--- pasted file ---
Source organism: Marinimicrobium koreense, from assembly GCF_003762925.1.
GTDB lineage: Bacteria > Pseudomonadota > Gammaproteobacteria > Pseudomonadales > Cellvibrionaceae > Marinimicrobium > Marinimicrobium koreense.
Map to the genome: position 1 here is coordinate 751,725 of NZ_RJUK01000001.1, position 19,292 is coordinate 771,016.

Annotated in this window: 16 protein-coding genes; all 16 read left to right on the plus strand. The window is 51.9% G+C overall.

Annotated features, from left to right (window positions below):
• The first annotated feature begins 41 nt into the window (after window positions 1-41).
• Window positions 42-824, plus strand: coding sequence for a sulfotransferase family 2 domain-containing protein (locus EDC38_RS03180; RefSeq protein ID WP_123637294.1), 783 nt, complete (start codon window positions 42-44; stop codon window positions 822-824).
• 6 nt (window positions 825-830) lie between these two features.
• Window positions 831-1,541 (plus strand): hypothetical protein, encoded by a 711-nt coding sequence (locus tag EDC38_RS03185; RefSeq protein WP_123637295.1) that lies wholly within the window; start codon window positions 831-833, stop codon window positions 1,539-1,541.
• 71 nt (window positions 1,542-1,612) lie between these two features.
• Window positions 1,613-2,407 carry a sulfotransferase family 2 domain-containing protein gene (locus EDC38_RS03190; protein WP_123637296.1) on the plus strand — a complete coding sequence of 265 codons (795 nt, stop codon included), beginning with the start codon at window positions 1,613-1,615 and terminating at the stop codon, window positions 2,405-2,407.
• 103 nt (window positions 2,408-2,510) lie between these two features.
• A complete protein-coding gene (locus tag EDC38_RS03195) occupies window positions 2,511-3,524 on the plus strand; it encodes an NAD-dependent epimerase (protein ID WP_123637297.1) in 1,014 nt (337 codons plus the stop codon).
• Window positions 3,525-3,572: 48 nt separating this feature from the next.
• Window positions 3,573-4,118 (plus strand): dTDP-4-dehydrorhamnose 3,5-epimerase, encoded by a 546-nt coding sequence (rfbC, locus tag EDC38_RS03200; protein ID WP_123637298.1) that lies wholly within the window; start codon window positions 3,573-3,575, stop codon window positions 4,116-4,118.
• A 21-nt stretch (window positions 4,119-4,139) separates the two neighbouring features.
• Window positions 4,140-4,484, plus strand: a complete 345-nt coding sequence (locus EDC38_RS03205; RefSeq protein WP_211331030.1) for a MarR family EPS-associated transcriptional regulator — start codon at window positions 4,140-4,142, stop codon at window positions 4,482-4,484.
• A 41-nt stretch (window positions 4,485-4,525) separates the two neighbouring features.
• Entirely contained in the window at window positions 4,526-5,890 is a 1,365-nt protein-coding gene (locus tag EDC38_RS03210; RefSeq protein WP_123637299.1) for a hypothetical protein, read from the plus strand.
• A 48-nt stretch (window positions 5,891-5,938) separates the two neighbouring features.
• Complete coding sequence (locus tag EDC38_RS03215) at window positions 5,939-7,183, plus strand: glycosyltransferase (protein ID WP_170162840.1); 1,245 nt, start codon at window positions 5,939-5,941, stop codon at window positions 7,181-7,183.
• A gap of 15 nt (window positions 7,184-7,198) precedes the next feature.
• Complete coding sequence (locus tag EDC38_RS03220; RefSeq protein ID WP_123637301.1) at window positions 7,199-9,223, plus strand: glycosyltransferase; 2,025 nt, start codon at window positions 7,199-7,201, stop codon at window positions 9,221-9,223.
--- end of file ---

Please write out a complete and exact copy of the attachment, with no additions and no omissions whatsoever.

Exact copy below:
Source organism: Marinimicrobium koreense, from assembly GCF_003762925.1.
GTDB lineage: Bacteria > Pseudomonadota > Gammaproteobacteria > Pseudomonadales > Cellvibrionaceae > Marinimicrobium > Marinimicrobium koreense.
Map to the genome: position 1 here is coordinate 751,725 of NZ_RJUK01000001.1, position 19,292 is coordinate 771,016.

Annotated in this window: 16 protein-coding genes; all 16 read left to right on the plus strand. The window is 51.9% G+C overall.

Annotated features, from left to right (window positions below):
• The first annotated feature begins 41 nt into the window (after window positions 1-41).
• Window positions 42-824, plus strand: coding sequence for a sulfotransferase family 2 domain-containing protein (locus EDC38_RS03180; RefSeq protein ID WP_123637294.1), 783 nt, complete (start codon window positions 42-44; stop codon window positions 822-824).
• 6 nt (window positions 825-830) lie between these two features.
• Window positions 831-1,541 (plus strand): hypothetical protein, encoded by a 711-nt coding sequence (locus tag EDC38_RS03185; RefSeq protein WP_123637295.1) that lies wholly within the window; start codon window positions 831-833, stop codon window positions 1,539-1,541.
• 71 nt (window positions 1,542-1,612) lie between these two features.
• Window positions 1,613-2,407 carry a sulfotransferase family 2 domain-containing protein gene (locus EDC38_RS03190; protein WP_123637296.1) on the plus strand — a complete coding sequence of 265 codons (795 nt, stop codon included), beginning with the start codon at window positions 1,613-1,615 and terminating at the stop codon, window positions 2,405-2,407.
• 103 nt (window positions 2,408-2,510) lie between these two features.
• A complete protein-coding gene (locus tag EDC38_RS03195) occupies window positions 2,511-3,524 on the plus strand; it encodes an NAD-dependent epimerase (protein ID WP_123637297.1) in 1,014 nt (337 codons plus the stop codon).
• Window positions 3,525-3,572: 48 nt separating this feature from the next.
• Window positions 3,573-4,118 (plus strand): dTDP-4-dehydrorhamnose 3,5-epimerase, encoded by a 546-nt coding sequence (rfbC, locus tag EDC38_RS03200; protein ID WP_123637298.1) that lies wholly within the window; start codon window positions 3,573-3,575, stop codon window positions 4,116-4,118.
• A 21-nt stretch (window positions 4,119-4,139) separates the two neighbouring features.
• Window positions 4,140-4,484, plus strand: a complete 345-nt coding sequence (locus EDC38_RS03205; RefSeq protein WP_211331030.1) for a MarR family EPS-associated transcriptional regulator — start codon at window positions 4,140-4,142, stop codon at window positions 4,482-4,484.
• A 41-nt stretch (window positions 4,485-4,525) separates the two neighbouring features.
• Entirely contained in the window at window positions 4,526-5,890 is a 1,365-nt protein-coding gene (locus tag EDC38_RS03210; RefSeq protein WP_123637299.1) for a hypothetical protein, read from the plus strand.
• A 48-nt stretch (window positions 5,891-5,938) separates the two neighbouring features.
• Complete coding sequence (locus tag EDC38_RS03215) at window positions 5,939-7,183, plus strand: glycosyltransferase (protein ID WP_170162840.1); 1,245 nt, start codon at window positions 5,939-5,941, stop codon at window positions 7,181-7,183.
• A gap of 15 nt (window positions 7,184-7,198) precedes the next feature.
• Complete coding sequence (locus tag EDC38_RS03220; RefSeq protein ID WP_123637301.1) at window positions 7,199-9,223, plus strand: glycosyltransferase; 2,025 nt, start codon at window positions 7,199-7,201, stop codon at window positions 9,221-9,223.